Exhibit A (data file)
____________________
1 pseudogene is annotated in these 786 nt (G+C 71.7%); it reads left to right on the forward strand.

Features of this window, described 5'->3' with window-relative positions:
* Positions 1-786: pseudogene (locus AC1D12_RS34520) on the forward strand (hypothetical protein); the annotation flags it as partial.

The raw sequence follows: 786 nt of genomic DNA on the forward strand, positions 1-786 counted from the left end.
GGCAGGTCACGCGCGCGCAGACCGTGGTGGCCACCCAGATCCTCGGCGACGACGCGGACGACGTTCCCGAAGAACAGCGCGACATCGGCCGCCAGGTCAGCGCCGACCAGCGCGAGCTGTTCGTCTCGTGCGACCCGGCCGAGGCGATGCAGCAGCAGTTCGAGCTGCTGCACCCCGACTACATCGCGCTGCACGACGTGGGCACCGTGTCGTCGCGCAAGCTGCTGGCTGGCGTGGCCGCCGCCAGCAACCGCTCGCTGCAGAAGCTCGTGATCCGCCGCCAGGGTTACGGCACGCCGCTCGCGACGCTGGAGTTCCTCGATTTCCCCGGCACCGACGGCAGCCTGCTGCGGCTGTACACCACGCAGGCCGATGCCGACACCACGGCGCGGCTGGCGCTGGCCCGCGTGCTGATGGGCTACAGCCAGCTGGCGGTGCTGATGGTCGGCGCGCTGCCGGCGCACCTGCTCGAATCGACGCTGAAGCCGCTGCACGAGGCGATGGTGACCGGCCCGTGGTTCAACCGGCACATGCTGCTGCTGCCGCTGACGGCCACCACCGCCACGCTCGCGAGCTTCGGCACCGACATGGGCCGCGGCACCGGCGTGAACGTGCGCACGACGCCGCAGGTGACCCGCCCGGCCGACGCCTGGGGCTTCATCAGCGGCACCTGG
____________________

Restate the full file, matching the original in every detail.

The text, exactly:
1 pseudogene is annotated in these 786 nt (G+C 71.7%); it reads left to right on the forward strand.

Features of this window, described 5'->3' with window-relative positions:
* Positions 1-786: pseudogene (locus AC1D12_RS34520) on the forward strand (hypothetical protein); the annotation flags it as partial.

The raw sequence follows: 786 nt of genomic DNA on the forward strand, positions 1-786 counted from the left end.
GGCAGGTCACGCGCGCGCAGACCGTGGTGGCCACCCAGATCCTCGGCGACGACGCGGACGACGTTCCCGAAGAACAGCGCGACATCGGCCGCCAGGTCAGCGCCGACCAGCGCGAGCTGTTCGTCTCGTGCGACCCGGCCGAGGCGATGCAGCAGCAGTTCGAGCTGCTGCACCCCGACTACATCGCGCTGCACGACGTGGGCACCGTGTCGTCGCGCAAGCTGCTGGCTGGCGTGGCCGCCGCCAGCAACCGCTCGCTGCAGAAGCTCGTGATCCGCCGCCAGGGTTACGGCACGCCGCTCGCGACGCTGGAGTTCCTCGATTTCCCCGGCACCGACGGCAGCCTGCTGCGGCTGTACACCACGCAGGCCGATGCCGACACCACGGCGCGGCTGGCGCTGGCCCGCGTGCTGATGGGCTACAGCCAGCTGGCGGTGCTGATGGTCGGCGCGCTGCCGGCGCACCTGCTCGAATCGACGCTGAAGCCGCTGCACGAGGCGATGGTGACCGGCCCGTGGTTCAACCGGCACATGCTGCTGCTGCCGCTGACGGCCACCACCGCCACGCTCGCGAGCTTCGGCACCGACATGGGCCGCGGCACCGGCGTGAACGTGCGCACGACGCCGCAGGTGACCCGCCCGGCCGACGCCTGGGGCTTCATCAGCGGCACCTGG